She told her audience they should vote, and also be passionate about something.

“I don’t care what kind of thing you become passionate about, except legalizing marijuana,” she said.

Ask, listen

Sotomayor’s answers to many questions involved both listening to others and looking for other perspectives.

Discussing research for her 2013 book, “My Beloved World,” she said she interviewed family members about her parents and learned that they had had a genuine romance. Sotomayor recalled seeing mostly her father’s alcoholism.

“If you have parents or grandparents that are still alive, talk to them, find out their story and ask them personal questions,” she said. “You might be surprised by the answer.”

Saying he was unhappy that international students were not included in a smaller dinner group meeting Sotomayor had before the event in Johnson Chapel, an international student asked how best to make productive use of anger.

Sotomayor said anger in some situations is inappropriate and can make a person look small, but that there are other times when properly channeled anger can lead to important change.

“There are situations where people don’t listen,” she said, and then spoke about civil rights protests that took place when she was a student. “I’m not by nature a protester; I try to reconcile situations, but thank God for those students who were angry.”

College spokeswoman Caroline Hanna said later that the dinner meeting of 25 to 30 students, which Sotomayor requested herself, did include a member of the International Student Association.

Sotomayor is the first Hispanic and the third woman to serve on the Supreme Court. One student asked what her experience was like “in a man’s world.”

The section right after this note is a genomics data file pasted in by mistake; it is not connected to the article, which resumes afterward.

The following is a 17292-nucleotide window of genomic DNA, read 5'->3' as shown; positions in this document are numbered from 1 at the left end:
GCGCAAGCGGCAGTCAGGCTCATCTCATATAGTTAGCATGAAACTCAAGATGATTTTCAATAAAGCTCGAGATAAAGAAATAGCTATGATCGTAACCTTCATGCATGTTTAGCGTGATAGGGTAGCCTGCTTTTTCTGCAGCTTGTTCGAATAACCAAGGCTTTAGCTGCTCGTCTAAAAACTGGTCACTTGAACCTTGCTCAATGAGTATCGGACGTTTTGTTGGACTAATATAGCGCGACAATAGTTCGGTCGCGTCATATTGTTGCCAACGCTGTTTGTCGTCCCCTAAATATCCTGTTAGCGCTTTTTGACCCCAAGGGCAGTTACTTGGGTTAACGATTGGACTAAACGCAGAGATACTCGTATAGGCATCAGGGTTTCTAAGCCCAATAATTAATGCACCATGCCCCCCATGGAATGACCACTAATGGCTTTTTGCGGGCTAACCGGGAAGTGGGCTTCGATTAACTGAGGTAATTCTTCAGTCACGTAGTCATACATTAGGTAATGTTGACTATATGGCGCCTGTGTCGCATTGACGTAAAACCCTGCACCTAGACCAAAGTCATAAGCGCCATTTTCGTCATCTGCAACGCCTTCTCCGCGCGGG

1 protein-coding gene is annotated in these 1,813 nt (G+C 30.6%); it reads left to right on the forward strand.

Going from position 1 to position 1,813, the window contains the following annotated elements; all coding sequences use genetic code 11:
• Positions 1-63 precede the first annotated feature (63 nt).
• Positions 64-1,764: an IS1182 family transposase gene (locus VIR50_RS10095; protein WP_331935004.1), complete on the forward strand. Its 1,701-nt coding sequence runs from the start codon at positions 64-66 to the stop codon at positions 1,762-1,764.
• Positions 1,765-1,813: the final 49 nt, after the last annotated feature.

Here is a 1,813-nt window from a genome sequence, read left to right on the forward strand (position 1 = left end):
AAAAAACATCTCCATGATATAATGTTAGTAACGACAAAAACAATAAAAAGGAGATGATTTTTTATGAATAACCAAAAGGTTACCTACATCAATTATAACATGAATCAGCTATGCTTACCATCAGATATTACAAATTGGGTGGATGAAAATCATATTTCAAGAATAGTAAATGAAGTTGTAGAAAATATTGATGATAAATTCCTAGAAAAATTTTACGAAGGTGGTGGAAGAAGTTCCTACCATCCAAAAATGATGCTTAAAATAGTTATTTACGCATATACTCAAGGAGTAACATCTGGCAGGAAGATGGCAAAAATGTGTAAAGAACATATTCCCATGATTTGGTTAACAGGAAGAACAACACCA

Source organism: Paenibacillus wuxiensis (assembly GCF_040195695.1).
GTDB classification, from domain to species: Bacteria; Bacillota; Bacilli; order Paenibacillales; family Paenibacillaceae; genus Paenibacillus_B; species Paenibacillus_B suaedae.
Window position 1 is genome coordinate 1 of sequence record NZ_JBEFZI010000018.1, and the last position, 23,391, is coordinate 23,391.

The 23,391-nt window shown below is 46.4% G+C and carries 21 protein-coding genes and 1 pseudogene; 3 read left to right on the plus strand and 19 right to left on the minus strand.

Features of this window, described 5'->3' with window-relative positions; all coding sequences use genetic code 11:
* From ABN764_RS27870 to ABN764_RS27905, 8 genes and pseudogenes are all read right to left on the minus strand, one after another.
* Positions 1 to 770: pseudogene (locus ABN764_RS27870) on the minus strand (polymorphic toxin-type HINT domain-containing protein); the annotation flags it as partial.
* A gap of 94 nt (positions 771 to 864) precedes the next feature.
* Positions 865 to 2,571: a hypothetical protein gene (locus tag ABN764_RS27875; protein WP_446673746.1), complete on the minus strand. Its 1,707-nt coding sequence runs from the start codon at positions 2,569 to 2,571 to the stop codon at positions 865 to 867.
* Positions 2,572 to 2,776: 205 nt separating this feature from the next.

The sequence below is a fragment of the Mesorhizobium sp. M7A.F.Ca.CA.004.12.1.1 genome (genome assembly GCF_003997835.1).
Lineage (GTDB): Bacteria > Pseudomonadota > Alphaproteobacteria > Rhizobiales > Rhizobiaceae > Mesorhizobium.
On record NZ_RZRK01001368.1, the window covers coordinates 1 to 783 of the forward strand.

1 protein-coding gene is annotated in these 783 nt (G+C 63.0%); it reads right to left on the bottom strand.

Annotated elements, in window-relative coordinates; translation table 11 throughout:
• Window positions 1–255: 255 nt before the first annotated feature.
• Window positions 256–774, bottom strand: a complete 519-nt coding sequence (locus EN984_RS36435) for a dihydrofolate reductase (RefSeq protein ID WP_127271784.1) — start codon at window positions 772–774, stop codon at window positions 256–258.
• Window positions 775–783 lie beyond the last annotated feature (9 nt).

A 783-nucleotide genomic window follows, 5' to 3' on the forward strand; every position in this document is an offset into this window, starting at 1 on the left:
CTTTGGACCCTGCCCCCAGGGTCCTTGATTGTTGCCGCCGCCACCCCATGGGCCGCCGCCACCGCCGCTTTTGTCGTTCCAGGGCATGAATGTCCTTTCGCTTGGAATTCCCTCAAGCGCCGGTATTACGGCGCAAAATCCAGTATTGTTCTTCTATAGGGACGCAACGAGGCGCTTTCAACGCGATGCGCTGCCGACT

She said some in her college days would see she was the only woman in a class of men. When she received honors in a class, a friend told her it was because she was the only woman in the class.

Sotomayor said she responded that she received the honor because she was the only one who read the textbook in the class.

She said women’s ideas are often overlooked and then repeated by men, who take credit for them themselves. Sotomayor said she is assertive about taking credit for her own ideas.

At the same time, she said it is important to look beyond her own gender and race. “If you spend too much time focusing in on that, you don’t focus on getting the job done,” she said. “I try to get my job done regardless of what others are thinking or feeling.”

People have expectations of women that are either too high or too low, but the important thing is for people to set their own expectations, and do their best to meet those.

Amherst sophomore Jalalludeen “J.D.” Abdullah, 19, of Washington, D.C., said he came to see Sotomayor speak because she represents a voice of Hispanic people and women on the national stage.

He said he was impressed by her demeanor with the audience.

“She was encouraging people to talk, agreeing to take a picture with them, and was patient with people’s questions,” he said. He added that she was open about her life, including some of her family’s personal history, like her father’s alcoholism.

That openness is a quality that is desirable in a Supreme Court justice, he said.

First-year student Veronica Rocco, 17, of Tenafly, New Jersey, said the message that resonated most with her was Sotomayor’s call to work hard and not to give up.

“This was a great way to finish the first day of college classes,” she said.

Dave Eisenstadter can be reached at deisen@gazettenet.com.